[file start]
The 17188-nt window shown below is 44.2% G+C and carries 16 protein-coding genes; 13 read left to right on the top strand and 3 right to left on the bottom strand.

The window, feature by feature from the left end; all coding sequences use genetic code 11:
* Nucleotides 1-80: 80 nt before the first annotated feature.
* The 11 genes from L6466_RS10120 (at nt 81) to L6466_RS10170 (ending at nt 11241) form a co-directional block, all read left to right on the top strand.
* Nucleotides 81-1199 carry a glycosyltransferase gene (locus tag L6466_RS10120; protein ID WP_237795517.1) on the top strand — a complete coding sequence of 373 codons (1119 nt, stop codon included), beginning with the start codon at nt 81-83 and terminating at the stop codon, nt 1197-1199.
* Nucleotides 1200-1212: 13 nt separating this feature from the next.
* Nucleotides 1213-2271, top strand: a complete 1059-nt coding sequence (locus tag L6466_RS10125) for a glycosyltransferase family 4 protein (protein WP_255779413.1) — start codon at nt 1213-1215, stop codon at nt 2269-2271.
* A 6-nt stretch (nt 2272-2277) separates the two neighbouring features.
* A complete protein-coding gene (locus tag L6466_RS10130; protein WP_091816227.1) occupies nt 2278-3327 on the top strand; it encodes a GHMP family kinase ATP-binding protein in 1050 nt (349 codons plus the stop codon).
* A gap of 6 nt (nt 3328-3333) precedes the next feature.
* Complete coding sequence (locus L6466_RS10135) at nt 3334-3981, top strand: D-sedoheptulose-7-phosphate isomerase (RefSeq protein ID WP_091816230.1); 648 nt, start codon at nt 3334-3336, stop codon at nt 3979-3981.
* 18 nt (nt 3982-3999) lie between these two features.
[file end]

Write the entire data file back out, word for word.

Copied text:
The 17188-nt window shown below is 44.2% G+C and carries 16 protein-coding genes; 13 read left to right on the top strand and 3 right to left on the bottom strand.

The window, feature by feature from the left end; all coding sequences use genetic code 11:
* Nucleotides 1-80: 80 nt before the first annotated feature.
* The 11 genes from L6466_RS10120 (at nt 81) to L6466_RS10170 (ending at nt 11241) form a co-directional block, all read left to right on the top strand.
* Nucleotides 81-1199 carry a glycosyltransferase gene (locus tag L6466_RS10120; protein ID WP_237795517.1) on the top strand — a complete coding sequence of 373 codons (1119 nt, stop codon included), beginning with the start codon at nt 81-83 and terminating at the stop codon, nt 1197-1199.
* Nucleotides 1200-1212: 13 nt separating this feature from the next.
* Nucleotides 1213-2271, top strand: a complete 1059-nt coding sequence (locus tag L6466_RS10125) for a glycosyltransferase family 4 protein (protein WP_255779413.1) — start codon at nt 1213-1215, stop codon at nt 2269-2271.
* A 6-nt stretch (nt 2272-2277) separates the two neighbouring features.
* A complete protein-coding gene (locus tag L6466_RS10130; protein WP_091816227.1) occupies nt 2278-3327 on the top strand; it encodes a GHMP family kinase ATP-binding protein in 1050 nt (349 codons plus the stop codon).
* A gap of 6 nt (nt 3328-3333) precedes the next feature.
* Complete coding sequence (locus L6466_RS10135) at nt 3334-3981, top strand: D-sedoheptulose-7-phosphate isomerase (RefSeq protein ID WP_091816230.1); 648 nt, start codon at nt 3334-3336, stop codon at nt 3979-3981.
* 18 nt (nt 3982-3999) lie between these two features.